Addiction of any sort is perhaps as old as civilisation. China’s history is incomplete without mention of the Opium Wars, which wiped off its economy for nearly a century. Afghanistan’s tryst with the cultivation of contraband fuelled much of the violence the country has witnessed. Addiction has since morphed into something that’s not just physically consumed to enable psychedelic escapism—it’s now something you engage in visually, through moving images on the internet, accessed via your phone or other devices.
Two recent cases, coming close on the heels of each other, should serve as a wake-up call. Happening at two ends of the socio-economic spectrum, these could be signs of a deeper, wide-spread disorder. In one, a 25-year-old academic washout brutally hacked and beheaded his own father for coming in the way of his addictive engagement with an online multiplayer game called PUBG—PlayerUnknown’s Battlegrounds. The horrific nature of the crime has left even hardened cops shaken in Belagavi, Karnataka.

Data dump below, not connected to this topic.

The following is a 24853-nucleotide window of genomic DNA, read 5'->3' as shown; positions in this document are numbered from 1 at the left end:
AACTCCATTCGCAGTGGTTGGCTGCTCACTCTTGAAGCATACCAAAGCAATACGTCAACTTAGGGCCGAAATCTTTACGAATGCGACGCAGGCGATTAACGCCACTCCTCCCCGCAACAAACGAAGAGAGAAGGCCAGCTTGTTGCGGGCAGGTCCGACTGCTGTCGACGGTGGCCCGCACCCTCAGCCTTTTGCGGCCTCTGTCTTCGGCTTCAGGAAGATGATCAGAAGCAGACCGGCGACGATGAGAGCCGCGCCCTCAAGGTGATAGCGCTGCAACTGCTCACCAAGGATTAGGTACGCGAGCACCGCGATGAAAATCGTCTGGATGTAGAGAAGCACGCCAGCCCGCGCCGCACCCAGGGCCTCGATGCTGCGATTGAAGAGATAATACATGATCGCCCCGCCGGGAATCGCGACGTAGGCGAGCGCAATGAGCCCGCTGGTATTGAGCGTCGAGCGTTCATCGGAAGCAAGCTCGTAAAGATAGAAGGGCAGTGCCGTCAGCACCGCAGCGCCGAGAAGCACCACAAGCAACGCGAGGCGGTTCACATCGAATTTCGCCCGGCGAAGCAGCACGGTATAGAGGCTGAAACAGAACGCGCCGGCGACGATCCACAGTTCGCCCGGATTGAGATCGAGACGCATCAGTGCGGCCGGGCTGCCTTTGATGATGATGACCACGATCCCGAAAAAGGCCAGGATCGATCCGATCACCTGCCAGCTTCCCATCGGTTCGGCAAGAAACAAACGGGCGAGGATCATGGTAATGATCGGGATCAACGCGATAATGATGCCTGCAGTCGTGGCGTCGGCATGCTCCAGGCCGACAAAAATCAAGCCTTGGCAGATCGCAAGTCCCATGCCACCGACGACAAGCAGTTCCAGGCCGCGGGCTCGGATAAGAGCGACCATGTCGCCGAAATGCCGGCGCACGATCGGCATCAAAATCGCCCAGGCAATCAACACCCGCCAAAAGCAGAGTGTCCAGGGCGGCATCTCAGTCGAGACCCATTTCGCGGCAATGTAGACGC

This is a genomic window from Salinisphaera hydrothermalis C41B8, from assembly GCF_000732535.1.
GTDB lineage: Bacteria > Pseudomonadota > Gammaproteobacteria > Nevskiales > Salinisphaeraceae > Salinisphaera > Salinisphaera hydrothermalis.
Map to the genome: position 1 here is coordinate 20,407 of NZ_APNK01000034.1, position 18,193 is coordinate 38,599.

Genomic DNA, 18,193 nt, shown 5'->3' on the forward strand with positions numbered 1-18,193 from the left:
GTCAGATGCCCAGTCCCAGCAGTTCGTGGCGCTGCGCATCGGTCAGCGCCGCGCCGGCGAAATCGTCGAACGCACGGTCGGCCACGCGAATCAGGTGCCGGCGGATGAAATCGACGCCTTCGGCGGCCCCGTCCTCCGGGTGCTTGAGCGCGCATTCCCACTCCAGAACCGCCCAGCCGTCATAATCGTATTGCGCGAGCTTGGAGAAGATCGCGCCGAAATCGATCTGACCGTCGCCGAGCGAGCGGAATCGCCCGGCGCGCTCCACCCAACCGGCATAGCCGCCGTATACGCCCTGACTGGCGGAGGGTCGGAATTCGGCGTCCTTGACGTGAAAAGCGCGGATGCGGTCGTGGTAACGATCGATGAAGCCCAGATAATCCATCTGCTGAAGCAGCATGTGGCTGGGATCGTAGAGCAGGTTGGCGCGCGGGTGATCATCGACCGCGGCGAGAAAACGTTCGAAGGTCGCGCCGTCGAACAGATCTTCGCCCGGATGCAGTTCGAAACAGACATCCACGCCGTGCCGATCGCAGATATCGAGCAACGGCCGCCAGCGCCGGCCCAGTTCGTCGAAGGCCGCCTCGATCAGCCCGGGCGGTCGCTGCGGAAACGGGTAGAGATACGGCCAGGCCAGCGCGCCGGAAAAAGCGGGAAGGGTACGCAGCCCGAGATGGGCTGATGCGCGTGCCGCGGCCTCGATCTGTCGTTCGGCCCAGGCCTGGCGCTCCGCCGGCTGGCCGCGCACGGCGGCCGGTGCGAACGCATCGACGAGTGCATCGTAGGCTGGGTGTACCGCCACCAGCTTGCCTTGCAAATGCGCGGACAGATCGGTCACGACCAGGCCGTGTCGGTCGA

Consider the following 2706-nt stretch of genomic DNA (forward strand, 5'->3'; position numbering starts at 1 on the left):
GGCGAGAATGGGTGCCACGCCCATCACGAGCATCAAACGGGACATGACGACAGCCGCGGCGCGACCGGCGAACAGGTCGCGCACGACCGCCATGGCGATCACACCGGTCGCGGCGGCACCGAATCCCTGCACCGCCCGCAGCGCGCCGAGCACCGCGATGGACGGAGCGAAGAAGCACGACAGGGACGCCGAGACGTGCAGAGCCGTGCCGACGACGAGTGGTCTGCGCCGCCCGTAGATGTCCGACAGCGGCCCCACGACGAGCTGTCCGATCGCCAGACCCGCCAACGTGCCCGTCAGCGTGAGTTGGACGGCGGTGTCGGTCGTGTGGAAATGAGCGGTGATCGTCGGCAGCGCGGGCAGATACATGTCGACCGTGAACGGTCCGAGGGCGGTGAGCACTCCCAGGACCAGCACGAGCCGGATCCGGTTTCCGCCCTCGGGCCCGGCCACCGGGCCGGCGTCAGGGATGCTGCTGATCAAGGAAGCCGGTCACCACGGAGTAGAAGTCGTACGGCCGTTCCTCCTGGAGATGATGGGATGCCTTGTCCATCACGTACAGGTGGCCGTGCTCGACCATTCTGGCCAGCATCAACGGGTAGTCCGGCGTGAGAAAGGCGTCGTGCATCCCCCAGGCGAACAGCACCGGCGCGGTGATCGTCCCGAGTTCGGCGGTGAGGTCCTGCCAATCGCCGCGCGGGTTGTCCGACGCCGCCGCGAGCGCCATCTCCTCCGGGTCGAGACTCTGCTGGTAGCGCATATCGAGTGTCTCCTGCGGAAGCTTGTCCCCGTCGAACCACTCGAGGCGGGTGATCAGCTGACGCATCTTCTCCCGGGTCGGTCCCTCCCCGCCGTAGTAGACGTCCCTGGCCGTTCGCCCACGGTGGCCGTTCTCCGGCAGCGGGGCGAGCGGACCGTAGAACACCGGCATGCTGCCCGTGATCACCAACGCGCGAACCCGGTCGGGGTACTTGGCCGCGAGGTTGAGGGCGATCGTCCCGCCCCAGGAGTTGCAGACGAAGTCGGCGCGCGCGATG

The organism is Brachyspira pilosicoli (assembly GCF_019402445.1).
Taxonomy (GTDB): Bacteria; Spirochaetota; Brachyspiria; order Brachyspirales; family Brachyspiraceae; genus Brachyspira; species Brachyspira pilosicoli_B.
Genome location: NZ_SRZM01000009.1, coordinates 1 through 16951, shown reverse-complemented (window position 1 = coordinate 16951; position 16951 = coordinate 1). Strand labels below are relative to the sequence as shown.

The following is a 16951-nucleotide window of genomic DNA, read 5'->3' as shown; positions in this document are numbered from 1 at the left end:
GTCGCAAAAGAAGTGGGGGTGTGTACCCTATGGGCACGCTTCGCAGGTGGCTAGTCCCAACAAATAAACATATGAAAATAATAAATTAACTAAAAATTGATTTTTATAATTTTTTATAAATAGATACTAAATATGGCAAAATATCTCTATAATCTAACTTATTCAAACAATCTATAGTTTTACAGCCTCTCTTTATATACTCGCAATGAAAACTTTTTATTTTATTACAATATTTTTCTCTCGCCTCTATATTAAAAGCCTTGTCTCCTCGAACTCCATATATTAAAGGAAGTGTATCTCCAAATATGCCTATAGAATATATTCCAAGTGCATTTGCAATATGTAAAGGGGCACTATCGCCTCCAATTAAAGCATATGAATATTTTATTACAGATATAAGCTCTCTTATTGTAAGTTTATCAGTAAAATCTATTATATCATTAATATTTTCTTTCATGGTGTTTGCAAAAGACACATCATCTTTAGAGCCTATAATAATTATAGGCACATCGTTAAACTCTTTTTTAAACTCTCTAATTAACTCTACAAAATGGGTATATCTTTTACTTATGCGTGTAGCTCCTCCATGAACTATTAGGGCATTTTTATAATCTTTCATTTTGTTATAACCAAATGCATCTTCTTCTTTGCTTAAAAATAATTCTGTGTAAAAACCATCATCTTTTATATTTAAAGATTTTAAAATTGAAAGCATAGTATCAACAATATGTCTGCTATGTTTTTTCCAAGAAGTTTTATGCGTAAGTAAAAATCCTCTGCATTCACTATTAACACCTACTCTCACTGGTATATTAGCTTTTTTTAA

A white-collar crime by a business school graduate, one who had climbed the ladders of Goldman Sachs, is no less stunning. Debt-ridden due to an addiction to online poker, a top executive of the prime brokerage firm siphoned off `38 crore from the company, manipulating the login of young interns. iDisorder is not an entirely new phenomenon; it was identified way back in 1995. What’s a matter of concern is that it’s yet to be recognised as a disorder in the Diagnostic and Statistical Manual of Mental Disorders, which means the extent of the problem remains unaddressed.
There have been some studies suggesting nearly 38% of the population with access to the internet is afflicted. At a time when cases of sociogenetic mental disorder seem to be on the rise, even commonplace, perhaps it’s time everyone starts reckoning with something strange coursing through society’s veins before it morphs into a full-blown crisis.